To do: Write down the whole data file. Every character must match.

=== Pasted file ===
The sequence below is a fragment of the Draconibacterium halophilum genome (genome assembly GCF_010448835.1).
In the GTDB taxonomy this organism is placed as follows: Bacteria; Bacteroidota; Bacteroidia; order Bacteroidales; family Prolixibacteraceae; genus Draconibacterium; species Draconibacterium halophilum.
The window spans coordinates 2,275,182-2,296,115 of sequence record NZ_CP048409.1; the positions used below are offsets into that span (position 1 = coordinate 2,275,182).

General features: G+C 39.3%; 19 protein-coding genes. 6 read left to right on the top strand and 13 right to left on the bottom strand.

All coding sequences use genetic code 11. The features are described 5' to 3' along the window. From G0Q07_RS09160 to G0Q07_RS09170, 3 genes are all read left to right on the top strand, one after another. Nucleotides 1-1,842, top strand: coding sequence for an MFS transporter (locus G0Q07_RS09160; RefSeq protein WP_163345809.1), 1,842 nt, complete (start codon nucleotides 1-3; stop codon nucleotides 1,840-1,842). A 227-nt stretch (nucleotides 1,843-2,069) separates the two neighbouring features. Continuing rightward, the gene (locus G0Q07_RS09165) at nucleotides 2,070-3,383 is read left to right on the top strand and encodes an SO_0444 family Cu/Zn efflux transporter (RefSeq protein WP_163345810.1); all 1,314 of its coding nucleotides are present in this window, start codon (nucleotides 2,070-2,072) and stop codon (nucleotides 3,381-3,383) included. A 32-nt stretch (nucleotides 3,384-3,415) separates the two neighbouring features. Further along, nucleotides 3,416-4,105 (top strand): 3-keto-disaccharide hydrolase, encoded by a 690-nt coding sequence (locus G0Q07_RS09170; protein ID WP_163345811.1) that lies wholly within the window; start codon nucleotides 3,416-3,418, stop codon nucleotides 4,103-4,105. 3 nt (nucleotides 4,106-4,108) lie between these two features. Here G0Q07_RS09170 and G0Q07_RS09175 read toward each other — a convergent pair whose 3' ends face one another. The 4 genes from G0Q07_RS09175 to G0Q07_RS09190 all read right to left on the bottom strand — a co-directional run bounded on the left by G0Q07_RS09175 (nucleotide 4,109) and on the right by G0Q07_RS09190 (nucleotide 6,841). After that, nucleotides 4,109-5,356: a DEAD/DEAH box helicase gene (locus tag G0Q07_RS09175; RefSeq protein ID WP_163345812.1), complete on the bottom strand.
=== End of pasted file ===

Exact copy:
The sequence below is a fragment of the Draconibacterium halophilum genome (genome assembly GCF_010448835.1).
In the GTDB taxonomy this organism is placed as follows: Bacteria; Bacteroidota; Bacteroidia; order Bacteroidales; family Prolixibacteraceae; genus Draconibacterium; species Draconibacterium halophilum.
The window spans coordinates 2,275,182-2,296,115 of sequence record NZ_CP048409.1; the positions used below are offsets into that span (position 1 = coordinate 2,275,182).

General features: G+C 39.3%; 19 protein-coding genes. 6 read left to right on the top strand and 13 right to left on the bottom strand.

All coding sequences use genetic code 11. The features are described 5' to 3' along the window. From G0Q07_RS09160 to G0Q07_RS09170, 3 genes are all read left to right on the top strand, one after another. Nucleotides 1-1,842, top strand: coding sequence for an MFS transporter (locus G0Q07_RS09160; RefSeq protein WP_163345809.1), 1,842 nt, complete (start codon nucleotides 1-3; stop codon nucleotides 1,840-1,842). A 227-nt stretch (nucleotides 1,843-2,069) separates the two neighbouring features. Continuing rightward, the gene (locus G0Q07_RS09165) at nucleotides 2,070-3,383 is read left to right on the top strand and encodes an SO_0444 family Cu/Zn efflux transporter (RefSeq protein WP_163345810.1); all 1,314 of its coding nucleotides are present in this window, start codon (nucleotides 2,070-2,072) and stop codon (nucleotides 3,381-3,383) included. A 32-nt stretch (nucleotides 3,384-3,415) separates the two neighbouring features. Further along, nucleotides 3,416-4,105 (top strand): 3-keto-disaccharide hydrolase, encoded by a 690-nt coding sequence (locus G0Q07_RS09170; protein ID WP_163345811.1) that lies wholly within the window; start codon nucleotides 3,416-3,418, stop codon nucleotides 4,103-4,105. 3 nt (nucleotides 4,106-4,108) lie between these two features. Here G0Q07_RS09170 and G0Q07_RS09175 read toward each other — a convergent pair whose 3' ends face one another. The 4 genes from G0Q07_RS09175 to G0Q07_RS09190 all read right to left on the bottom strand — a co-directional run bounded on the left by G0Q07_RS09175 (nucleotide 4,109) and on the right by G0Q07_RS09190 (nucleotide 6,841). After that, nucleotides 4,109-5,356: a DEAD/DEAH box helicase gene (locus tag G0Q07_RS09175; RefSeq protein ID WP_163345812.1), complete on the bottom strand.